Weekly Market Update 12/21/2020

Alex Ralicki |

The economy is likely to weaken further as 2021 begins. Specifically, GDP growth, which could slow to 3%-5% in the now-ending period, might then ease to 1%-3%—or less—in next year’s initial quarter. And even that listless showing assumes a COVID- 19 relief package will pass the Congress. Encouragingly, as we went to press, there appeared to be some signs of progress in negotiations.

The reason for our caution is the coronavirus, which is raging anew as 2020 winds down, with record infections, hospitalizations, and deaths reported again in recent days. The past few weeks also have seen an uptick in weekly jobless filings, as well as business closures (especially restaurants), locally mandated lock downs, and reduced spending by consumers. All of this will depress activity in the early part of 2021, even without a repeat of the wide shutdowns seen in 2020.

However, The situation then could get better rather quickly, with mass distribution of COVID-19 vaccines by spring likely to bring a drop in infections and deaths. Combine that with likely recoveries in consumer spending and business output, and the presumptive benefits by then of a more comprehensive fiscal stimulus package and GDP growth could recover strongly by the second quarter.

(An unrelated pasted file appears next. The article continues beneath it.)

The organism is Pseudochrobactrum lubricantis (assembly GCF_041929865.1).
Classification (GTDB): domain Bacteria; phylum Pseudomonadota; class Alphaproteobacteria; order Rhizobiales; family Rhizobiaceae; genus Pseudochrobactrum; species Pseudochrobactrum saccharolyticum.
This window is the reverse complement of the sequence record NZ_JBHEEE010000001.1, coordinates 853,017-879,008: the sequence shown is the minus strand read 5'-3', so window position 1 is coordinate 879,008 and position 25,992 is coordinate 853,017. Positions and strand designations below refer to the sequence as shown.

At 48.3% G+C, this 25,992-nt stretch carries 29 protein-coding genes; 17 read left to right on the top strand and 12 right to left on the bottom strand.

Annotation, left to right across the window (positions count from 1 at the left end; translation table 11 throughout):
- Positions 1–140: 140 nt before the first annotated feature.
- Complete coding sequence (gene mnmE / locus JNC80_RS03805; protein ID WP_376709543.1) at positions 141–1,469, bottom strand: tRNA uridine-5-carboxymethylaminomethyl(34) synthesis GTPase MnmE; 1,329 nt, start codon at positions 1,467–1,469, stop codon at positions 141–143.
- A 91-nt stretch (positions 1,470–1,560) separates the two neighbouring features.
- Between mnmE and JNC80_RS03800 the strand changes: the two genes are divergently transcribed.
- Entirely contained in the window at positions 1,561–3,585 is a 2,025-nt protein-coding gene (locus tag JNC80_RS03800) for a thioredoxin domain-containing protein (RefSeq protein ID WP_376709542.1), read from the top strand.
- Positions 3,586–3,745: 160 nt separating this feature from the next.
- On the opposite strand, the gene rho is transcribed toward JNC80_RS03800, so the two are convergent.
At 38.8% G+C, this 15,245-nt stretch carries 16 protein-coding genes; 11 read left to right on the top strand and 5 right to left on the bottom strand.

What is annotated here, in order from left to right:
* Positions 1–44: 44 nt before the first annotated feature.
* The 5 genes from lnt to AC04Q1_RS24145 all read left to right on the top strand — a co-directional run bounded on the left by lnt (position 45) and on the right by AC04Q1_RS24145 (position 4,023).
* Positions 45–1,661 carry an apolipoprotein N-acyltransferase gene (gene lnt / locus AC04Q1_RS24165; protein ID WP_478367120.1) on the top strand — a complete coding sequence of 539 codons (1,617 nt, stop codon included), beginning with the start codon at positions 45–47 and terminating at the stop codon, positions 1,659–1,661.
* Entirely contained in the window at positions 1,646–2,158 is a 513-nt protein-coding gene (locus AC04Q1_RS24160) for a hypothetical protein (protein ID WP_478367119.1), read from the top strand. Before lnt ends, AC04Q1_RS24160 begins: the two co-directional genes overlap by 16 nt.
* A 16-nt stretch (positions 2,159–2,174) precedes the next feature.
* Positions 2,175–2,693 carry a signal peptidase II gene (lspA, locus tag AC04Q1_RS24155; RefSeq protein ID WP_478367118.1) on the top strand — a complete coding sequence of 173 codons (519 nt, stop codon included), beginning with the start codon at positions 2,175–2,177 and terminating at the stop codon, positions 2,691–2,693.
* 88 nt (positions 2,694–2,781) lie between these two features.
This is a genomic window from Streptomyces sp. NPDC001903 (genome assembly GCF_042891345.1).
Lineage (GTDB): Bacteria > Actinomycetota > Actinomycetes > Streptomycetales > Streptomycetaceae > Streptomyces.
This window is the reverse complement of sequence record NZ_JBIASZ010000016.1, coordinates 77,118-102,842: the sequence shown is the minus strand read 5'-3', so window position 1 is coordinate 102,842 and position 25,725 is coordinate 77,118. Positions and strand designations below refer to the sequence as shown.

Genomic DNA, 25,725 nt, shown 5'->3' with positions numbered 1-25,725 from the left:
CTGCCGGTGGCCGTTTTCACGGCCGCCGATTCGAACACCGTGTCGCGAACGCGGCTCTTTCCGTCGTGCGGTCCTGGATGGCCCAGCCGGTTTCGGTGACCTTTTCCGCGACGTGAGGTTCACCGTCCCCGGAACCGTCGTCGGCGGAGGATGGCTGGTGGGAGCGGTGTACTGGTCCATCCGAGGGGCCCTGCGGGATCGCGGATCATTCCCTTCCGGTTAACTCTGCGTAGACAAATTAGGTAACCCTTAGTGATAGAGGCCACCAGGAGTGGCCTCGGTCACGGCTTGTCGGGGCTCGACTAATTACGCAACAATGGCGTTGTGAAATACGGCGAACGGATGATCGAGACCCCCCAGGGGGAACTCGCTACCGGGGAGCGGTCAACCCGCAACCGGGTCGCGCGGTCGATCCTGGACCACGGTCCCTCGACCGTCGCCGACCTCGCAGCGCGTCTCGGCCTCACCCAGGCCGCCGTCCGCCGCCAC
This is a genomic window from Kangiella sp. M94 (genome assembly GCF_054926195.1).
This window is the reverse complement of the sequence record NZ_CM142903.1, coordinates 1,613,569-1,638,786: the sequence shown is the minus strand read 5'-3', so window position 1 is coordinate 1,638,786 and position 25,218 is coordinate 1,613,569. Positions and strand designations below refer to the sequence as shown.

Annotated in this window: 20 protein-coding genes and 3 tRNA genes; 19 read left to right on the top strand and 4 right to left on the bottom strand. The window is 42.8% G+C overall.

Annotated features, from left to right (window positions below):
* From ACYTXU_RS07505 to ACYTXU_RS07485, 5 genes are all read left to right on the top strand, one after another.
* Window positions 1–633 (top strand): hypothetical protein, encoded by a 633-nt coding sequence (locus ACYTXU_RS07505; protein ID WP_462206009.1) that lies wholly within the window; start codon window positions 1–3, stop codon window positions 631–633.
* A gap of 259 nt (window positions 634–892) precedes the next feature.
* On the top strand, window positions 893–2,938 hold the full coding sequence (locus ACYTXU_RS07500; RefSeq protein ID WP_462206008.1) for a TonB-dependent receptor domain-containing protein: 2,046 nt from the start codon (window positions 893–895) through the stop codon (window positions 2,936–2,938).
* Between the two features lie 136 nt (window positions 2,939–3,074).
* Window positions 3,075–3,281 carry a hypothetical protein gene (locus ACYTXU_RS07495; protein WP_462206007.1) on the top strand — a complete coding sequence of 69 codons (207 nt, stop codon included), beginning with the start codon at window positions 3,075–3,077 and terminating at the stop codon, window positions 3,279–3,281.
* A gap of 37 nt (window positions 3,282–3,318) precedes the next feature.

Following that probable spring spurt, things should settle back onto a slow, but stable, growth path, with the economy again moving forward by 2%-3%, just as it had before a turbulent 2020 brought a plunge in activity in the spring and a sharp, but partial, comeback over the summer. The Fed commitment to long-run monetary support will be helpful.

Encouragingly, even as the country struggles, investors continue to see the glass as half full. That is because the stock market often looks ahead by several months. So as we peer out to the spring, the rising use of vaccines could restore a level of confidence and security not seen in a year. That likely would invite greater spending by consumers and a consequent pickup in corporate earnings. The market is richly valued to be sure, but such an outcome could still bring modest equity gains in 2021.

Conclusion: With a reassuring outcome on COVID-19 likely to come sooner rather than later, we think investors should retain a decent weighting in equities

Source: Valueline.com